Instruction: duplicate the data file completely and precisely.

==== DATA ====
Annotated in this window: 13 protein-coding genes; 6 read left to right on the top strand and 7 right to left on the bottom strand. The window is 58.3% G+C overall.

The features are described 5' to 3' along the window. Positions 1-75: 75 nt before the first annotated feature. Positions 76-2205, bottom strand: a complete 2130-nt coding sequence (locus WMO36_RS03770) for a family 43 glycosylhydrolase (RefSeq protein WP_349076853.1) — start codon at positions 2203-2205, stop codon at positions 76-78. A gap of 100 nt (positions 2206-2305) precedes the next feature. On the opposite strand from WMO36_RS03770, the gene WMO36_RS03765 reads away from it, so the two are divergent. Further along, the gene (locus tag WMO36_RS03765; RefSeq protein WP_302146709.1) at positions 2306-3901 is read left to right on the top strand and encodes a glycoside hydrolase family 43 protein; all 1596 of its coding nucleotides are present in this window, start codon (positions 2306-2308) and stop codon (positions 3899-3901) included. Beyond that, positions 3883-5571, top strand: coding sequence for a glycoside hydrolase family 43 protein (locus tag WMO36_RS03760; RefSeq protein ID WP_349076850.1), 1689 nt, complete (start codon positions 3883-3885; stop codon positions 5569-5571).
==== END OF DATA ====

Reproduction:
Annotated in this window: 13 protein-coding genes; 6 read left to right on the top strand and 7 right to left on the bottom strand. The window is 58.3% G+C overall.

The features are described 5' to 3' along the window. Positions 1-75: 75 nt before the first annotated feature. Positions 76-2205, bottom strand: a complete 2130-nt coding sequence (locus WMO36_RS03770) for a family 43 glycosylhydrolase (RefSeq protein WP_349076853.1) — start codon at positions 2203-2205, stop codon at positions 76-78. A gap of 100 nt (positions 2206-2305) precedes the next feature. On the opposite strand from WMO36_RS03770, the gene WMO36_RS03765 reads away from it, so the two are divergent. Further along, the gene (locus tag WMO36_RS03765; RefSeq protein WP_302146709.1) at positions 2306-3901 is read left to right on the top strand and encodes a glycoside hydrolase family 43 protein; all 1596 of its coding nucleotides are present in this window, start codon (positions 2306-2308) and stop codon (positions 3899-3901) included. Beyond that, positions 3883-5571, top strand: coding sequence for a glycoside hydrolase family 43 protein (locus tag WMO36_RS03760; RefSeq protein ID WP_349076850.1), 1689 nt, complete (start codon positions 3883-3885; stop codon positions 5569-5571).